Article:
Taxpayers Foot Bill for Iowa State’s Failed Marijuana Lawsuit Against Students

When a group of students at Iowa State University (ISU) decided to dedicate their time — when not in class, of course — to fighting for marijuana legislation reform, they probably didn’t expect to generate national news with their T-shirts.

But when Iowa State violated the U.S. Constitution by banning the shirts, which featured the university’s mascot and a small marijuana leaf, they ended up costing taxpayers statewide some serious legal costs.

According to The Associated Press, the state will have to fork over $150,000 in damages to two members who serve leadership roles in the ISU chapter of NORML. Former students Erin Furleigh and Paul Gerlich will each receive half of the settlement. A state board determined the school violated the group’s right to free speech by prohibiting the shirts.

Additionally, taxpayers will foot the bill for $386,000 in legal fees to two law firms that represented the NORML chapter in the case and its subsequent appeals.

“It is an unambiguous win for our clients and for the First Amendment and for an understanding that violating people’s rights isn’t free,” said lead attorney for the students, Robert Corn-Revere. “One reason we urge universities to settle early is to avoid these kinds of expenses.”

Going forward, an injunction from the court will prevent the university from bringing future trademark lawsuits against the group, even if they continue to produce school-related apparel that includes marijuana imaging.

Originally approved by ISU, the student group only faced backlash from their school once the Des Moines Register quoted and photographed a group of students wearing the t-shirt while conducting an interview for a November 2012 piece about legalization efforts in the state.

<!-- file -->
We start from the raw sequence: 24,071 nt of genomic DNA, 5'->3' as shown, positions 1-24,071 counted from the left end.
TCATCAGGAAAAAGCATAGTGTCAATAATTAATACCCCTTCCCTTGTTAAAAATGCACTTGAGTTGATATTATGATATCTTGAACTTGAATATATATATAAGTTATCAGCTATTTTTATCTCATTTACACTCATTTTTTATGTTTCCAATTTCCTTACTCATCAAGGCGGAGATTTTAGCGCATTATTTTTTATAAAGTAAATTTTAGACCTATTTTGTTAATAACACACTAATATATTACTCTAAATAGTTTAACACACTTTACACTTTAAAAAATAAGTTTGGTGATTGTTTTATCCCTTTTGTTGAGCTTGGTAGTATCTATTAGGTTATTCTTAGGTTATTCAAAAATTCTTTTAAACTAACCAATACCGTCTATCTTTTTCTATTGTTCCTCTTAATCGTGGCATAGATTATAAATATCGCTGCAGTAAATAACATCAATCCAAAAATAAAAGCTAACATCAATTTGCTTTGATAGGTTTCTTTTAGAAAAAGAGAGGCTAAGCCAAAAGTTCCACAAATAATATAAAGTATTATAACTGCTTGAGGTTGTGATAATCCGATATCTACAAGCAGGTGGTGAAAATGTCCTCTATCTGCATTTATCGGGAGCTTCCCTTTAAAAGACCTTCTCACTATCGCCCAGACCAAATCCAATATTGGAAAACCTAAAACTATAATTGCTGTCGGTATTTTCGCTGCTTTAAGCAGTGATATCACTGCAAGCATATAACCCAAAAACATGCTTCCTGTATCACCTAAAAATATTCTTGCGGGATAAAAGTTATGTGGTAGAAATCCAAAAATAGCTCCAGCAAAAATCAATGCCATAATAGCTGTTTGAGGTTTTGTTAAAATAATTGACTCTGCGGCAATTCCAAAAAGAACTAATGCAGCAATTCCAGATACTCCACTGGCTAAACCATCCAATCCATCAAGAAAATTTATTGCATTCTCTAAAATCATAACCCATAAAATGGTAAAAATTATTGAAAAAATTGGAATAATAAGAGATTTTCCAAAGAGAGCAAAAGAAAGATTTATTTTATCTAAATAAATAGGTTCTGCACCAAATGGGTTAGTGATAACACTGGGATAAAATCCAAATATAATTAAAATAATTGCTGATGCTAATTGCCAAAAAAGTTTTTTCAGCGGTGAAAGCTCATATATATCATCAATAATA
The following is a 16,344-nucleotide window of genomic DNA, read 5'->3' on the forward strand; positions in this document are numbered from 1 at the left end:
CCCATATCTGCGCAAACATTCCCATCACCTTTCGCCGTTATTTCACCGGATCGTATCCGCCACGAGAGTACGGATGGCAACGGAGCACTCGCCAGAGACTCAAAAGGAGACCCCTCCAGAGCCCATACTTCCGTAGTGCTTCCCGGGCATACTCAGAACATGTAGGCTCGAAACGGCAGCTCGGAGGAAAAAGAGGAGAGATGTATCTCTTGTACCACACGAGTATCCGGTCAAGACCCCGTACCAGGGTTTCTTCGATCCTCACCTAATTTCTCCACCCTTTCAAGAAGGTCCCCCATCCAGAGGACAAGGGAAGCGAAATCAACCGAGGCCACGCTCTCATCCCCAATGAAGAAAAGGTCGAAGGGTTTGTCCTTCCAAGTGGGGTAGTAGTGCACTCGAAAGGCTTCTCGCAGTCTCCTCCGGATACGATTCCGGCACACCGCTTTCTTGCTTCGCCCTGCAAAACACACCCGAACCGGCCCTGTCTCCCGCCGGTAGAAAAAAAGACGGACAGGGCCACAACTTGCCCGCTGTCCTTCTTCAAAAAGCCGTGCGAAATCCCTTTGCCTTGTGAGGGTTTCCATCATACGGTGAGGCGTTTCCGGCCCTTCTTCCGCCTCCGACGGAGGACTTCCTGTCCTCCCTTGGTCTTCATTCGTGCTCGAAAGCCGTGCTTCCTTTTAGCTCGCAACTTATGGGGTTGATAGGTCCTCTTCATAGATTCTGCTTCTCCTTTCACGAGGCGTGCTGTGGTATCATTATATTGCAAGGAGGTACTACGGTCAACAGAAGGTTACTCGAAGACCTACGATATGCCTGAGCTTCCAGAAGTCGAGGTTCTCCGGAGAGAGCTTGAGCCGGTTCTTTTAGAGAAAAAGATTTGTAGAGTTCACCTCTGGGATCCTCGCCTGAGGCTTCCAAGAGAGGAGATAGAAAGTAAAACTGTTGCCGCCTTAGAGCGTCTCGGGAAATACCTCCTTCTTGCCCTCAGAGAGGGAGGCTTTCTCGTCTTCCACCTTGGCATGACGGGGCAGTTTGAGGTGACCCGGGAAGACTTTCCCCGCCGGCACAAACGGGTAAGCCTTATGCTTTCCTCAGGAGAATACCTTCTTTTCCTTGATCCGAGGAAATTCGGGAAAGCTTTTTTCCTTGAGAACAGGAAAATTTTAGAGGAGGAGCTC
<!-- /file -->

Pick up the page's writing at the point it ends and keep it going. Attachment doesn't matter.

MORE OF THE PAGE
In June, the 8th U.S. Circuit Court of Appeals ruled the university’s actions were “viewpoint discrimination,” meaning the student group faced “unique scrutiny” just because the school disagreed with its political viewpoint.

NORML recognizes roughly 800 student chapters and each one has the right to use their school’s trademarks.


The shirt in question features ISU’s recognizable Cardinal mascot alongside the NORML logo, with the quote “Freedom is NORML at ISU” emblazoned on the back with a cannabis leaf.

Once high-powered politicians in the state, including then-Governor Terry Branstad, questioned the school’s involvement or possible support of the apparel, the school took action. They blocked the production of additional shirts, citing a newly edited trademark bylaw that stated clothing bearing the school’s name or logo could not also show or promote “drugs and drug paraphernalia that are illegal or unhealthful.”

Cover image courtesy of Allie Beckett

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